Has your car: Honda, BMW, Nissan or Hyundai have been recalled this month?
… while this may disturb you, the real question is: When and How NHTSA decides to recall a car?
In the case of the 2005, 2006 and 2007 BMW 7 series, 740i, 750i, 760i, 750li, 760li models are involved in a faulty door switch that could fake you into believing the door is closed, until you lean on it and it opens, regardless of the speed you are traveling, or not. It’s a great case for wearing a seat belt, but why did it take NHTSA so long to recall these vehicles when NHTSA and BMW clearly knew there were complaints going back to JAPAN over FIVE YEARS AGO?
Honda, the 2005 Pilot to be exact, has been the subject of a BRAKE RECALL on 87,000 of these popular suv’s. This latest BRAKE problem was apparently known to HONDA, which altered the 2006 Honda Pilot model, yet failed to correct the 2005 Pilot, possibly because the part was not interchangeable?
Honda has always been considered a great investment because of its near perfect NO-complaint, recall record and long-lasting engines. However, “this is the second NHTSA preliminary investigation into the Honda Pilot in one week’s time. Last week, as we reported, the safety agency opened a probe into the 2003-2004 Honda Pilot SUV and Odyssey minivan for alleged ignition interlock defects.” according to The Car Connection. So again one must ask, why and what does it take NHTSA so long to clamp down on these issues?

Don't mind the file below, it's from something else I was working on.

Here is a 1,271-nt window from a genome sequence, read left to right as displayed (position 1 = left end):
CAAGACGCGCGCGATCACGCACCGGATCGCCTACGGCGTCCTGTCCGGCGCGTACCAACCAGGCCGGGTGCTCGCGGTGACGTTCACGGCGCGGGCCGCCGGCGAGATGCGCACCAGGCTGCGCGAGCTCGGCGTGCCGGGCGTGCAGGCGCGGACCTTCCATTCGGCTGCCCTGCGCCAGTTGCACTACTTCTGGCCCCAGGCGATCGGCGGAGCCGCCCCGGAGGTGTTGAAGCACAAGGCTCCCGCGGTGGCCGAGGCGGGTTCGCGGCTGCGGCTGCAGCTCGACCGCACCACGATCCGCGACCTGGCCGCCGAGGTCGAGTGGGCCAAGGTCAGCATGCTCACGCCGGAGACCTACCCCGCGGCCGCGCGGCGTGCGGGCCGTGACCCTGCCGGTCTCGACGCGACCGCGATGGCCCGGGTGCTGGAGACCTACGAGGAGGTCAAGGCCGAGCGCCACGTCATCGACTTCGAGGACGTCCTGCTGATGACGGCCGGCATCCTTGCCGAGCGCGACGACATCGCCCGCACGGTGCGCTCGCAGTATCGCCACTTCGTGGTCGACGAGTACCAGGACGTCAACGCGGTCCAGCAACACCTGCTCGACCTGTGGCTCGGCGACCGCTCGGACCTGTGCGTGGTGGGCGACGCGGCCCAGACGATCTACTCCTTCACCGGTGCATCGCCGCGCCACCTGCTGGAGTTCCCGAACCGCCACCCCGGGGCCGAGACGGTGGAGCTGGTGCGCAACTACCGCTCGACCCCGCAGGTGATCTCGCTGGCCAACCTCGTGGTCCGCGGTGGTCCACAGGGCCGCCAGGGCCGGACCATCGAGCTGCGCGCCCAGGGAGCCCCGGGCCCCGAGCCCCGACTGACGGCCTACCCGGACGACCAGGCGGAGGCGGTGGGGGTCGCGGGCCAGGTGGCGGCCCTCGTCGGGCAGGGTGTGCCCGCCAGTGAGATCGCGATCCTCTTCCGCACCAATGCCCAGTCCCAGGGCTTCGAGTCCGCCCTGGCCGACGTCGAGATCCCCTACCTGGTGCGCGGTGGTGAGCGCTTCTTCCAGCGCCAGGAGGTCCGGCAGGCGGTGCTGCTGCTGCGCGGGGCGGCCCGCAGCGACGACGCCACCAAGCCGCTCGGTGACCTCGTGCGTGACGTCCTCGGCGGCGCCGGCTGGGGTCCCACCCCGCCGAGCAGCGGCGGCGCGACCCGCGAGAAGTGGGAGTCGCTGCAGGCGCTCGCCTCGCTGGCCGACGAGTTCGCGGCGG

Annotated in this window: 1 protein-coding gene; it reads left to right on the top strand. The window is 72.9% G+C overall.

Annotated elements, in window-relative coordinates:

Is it because of the histrionics of the Toyota recalls during the automaker bailout?
Does this have to do with where the vehicles are actually built; USA vs. Japan?
We all understand that cars are machines and machines break, however, with the latest robotic technologies in the assembly process, is it the parts manufacturer not meeting with higher scrutiny in production or computer software failures driving the parts? As the typical car buying consumer, we are ill-prepared to understand the complexity of modern vehicles. Thus, left to trust the auto manufacturer and the government to advise us promptly when problems arise, we ask again: NHTSA, why does it take 5 years to tell us of such issues and HOW can we be certain the fix is authentic and lasting?
I do not expect an answer from Ray LaHood or anyone at NHTSA, however, while waiting for a response, I suggest everyone visit the safecar.gov and NHTSA.gov websites to check on the vehicle you own or might be considering as a used car purchase.
Taking a pro-consumer stance, Ford recently announced a voluntary recall on 154k Ford Fiesta’s for a potential issue with rear side curtain airbags. No accidents have been reported.
Sarah Lee Marks is MyCarlady. She has over 23+ years of automotive sales & service experience. She writes about cars, and is a staunch consumer advocate on car related subjects. MyCarlady offers free car buying advice, and private, auto-related services to help you maintain your personal or commercial vehicles. Call Sarah Lee for more information: 702-521-7546. Join the MyCarlady newsletter to be kept up-to-date on this and other important car information. ——————-